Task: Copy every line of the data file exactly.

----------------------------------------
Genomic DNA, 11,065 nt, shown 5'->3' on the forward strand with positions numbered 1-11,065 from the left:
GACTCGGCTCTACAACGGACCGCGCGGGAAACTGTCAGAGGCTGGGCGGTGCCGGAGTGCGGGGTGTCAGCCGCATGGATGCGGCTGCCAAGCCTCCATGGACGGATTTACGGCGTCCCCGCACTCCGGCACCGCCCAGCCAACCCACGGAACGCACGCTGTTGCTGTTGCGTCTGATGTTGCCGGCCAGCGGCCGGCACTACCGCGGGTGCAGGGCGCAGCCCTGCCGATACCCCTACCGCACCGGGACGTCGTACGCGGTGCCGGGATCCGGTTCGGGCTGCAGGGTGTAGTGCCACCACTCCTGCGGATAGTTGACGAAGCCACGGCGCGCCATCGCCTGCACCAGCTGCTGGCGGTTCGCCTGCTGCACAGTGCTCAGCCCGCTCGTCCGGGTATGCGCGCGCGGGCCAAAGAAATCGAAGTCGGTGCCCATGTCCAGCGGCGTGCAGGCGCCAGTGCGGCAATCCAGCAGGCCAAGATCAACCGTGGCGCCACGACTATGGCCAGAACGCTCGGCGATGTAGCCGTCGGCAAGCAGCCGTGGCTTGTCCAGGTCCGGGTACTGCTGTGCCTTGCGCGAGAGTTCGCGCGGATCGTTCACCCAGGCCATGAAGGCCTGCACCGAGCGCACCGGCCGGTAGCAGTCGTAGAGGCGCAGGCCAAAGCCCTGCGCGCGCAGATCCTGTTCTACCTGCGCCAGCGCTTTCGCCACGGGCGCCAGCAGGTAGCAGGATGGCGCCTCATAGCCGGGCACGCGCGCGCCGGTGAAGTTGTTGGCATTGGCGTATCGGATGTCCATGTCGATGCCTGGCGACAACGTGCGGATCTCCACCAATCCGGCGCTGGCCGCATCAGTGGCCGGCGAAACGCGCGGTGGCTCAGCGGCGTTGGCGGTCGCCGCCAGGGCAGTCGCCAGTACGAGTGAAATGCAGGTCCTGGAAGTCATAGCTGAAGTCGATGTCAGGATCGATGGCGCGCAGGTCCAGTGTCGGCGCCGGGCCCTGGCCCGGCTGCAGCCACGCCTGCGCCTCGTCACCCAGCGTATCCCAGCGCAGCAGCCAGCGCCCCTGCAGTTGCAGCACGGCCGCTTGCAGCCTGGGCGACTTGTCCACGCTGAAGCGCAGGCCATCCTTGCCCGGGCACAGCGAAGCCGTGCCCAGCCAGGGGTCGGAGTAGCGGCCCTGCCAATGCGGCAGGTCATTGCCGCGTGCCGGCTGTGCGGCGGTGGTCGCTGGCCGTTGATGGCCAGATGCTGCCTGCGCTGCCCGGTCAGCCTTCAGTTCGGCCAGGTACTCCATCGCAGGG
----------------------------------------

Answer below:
Genomic DNA, 11,065 nt, shown 5'->3' on the forward strand with positions numbered 1-11,065 from the left:
GACTCGGCTCTACAACGGACCGCGCGGGAAACTGTCAGAGGCTGGGCGGTGCCGGAGTGCGGGGTGTCAGCCGCATGGATGCGGCTGCCAAGCCTCCATGGACGGATTTACGGCGTCCCCGCACTCCGGCACCGCCCAGCCAACCCACGGAACGCACGCTGTTGCTGTTGCGTCTGATGTTGCCGGCCAGCGGCCGGCACTACCGCGGGTGCAGGGCGCAGCCCTGCCGATACCCCTACCGCACCGGGACGTCGTACGCGGTGCCGGGATCCGGTTCGGGCTGCAGGGTGTAGTGCCACCACTCCTGCGGATAGTTGACGAAGCCACGGCGCGCCATCGCCTGCACCAGCTGCTGGCGGTTCGCCTGCTGCACAGTGCTCAGCCCGCTCGTCCGGGTATGCGCGCGCGGGCCAAAGAAATCGAAGTCGGTGCCCATGTCCAGCGGCGTGCAGGCGCCAGTGCGGCAATCCAGCAGGCCAAGATCAACCGTGGCGCCACGACTATGGCCAGAACGCTCGGCGATGTAGCCGTCGGCAAGCAGCCGTGGCTTGTCCAGGTCCGGGTACTGCTGTGCCTTGCGCGAGAGTTCGCGCGGATCGTTCACCCAGGCCATGAAGGCCTGCACCGAGCGCACCGGCCGGTAGCAGTCGTAGAGGCGCAGGCCAAAGCCCTGCGCGCGCAGATCCTGTTCTACCTGCGCCAGCGCTTTCGCCACGGGCGCCAGCAGGTAGCAGGATGGCGCCTCATAGCCGGGCACGCGCGCGCCGGTGAAGTTGTTGGCATTGGCGTATCGGATGTCCATGTCGATGCCTGGCGACAACGTGCGGATCTCCACCAATCCGGCGCTGGCCGCATCAGTGGCCGGCGAAACGCGCGGTGGCTCAGCGGCGTTGGCGGTCGCCGCCAGGGCAGTCGCCAGTACGAGTGAAATGCAGGTCCTGGAAGTCATAGCTGAAGTCGATGTCAGGATCGATGGCGCGCAGGTCCAGTGTCGGCGCCGGGCCCTGGCCCGGCTGCAGCCACGCCTGCGCCTCGTCACCCAGCGTATCCCAGCGCAGCAGCCAGCGCCCCTGCAGTTGCAGCACGGCCGCTTGCAGCCTGGGCGACTTGTCCACGCTGAAGCGCAGGCCATCCTTGCCCGGGCACAGCGAAGCCGTGCCCAGCCAGGGGTCGGAGTAGCGGCCCTGCCAATGCGGCAGGTCATTGCCGCGTGCCGGCTGTGCGGCGGTGGTCGCTGGCCGTTGATGGCCAGATGCTGCCTGCGCTGCCCGGTCAGCCTTCAGTTCGGCCAGGTACTCCATCGCAGGG